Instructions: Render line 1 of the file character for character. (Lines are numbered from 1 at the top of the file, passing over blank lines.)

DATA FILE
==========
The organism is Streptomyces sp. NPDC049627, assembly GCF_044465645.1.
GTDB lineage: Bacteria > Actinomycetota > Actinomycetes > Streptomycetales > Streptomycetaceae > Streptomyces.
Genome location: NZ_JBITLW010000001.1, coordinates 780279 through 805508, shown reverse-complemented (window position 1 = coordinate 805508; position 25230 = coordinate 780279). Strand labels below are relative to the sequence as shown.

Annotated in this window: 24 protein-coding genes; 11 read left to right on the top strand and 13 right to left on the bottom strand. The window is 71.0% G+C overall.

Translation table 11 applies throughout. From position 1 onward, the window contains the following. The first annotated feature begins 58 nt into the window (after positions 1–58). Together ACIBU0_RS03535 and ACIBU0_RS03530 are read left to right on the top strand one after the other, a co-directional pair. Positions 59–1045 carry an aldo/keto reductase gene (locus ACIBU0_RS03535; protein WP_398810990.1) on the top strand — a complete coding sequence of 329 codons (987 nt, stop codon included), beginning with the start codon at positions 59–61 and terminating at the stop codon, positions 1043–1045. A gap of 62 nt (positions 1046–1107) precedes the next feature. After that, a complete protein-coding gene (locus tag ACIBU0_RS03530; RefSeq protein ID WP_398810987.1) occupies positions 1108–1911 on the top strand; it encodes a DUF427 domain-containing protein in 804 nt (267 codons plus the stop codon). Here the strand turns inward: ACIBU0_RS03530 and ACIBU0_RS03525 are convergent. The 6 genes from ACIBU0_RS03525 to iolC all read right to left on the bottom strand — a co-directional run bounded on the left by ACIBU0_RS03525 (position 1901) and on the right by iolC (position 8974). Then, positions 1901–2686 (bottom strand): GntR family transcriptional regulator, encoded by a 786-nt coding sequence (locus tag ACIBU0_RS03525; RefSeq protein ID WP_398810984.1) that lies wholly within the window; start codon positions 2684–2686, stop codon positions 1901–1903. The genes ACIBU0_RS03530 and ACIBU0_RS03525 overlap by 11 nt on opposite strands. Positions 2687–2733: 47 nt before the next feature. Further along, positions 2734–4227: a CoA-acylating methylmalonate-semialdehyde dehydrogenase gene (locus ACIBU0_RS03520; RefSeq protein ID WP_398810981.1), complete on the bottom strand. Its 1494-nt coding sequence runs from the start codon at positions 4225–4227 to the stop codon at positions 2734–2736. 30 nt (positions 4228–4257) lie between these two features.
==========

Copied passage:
The organism is Streptomyces sp. NPDC049627, assembly GCF_044465645.1.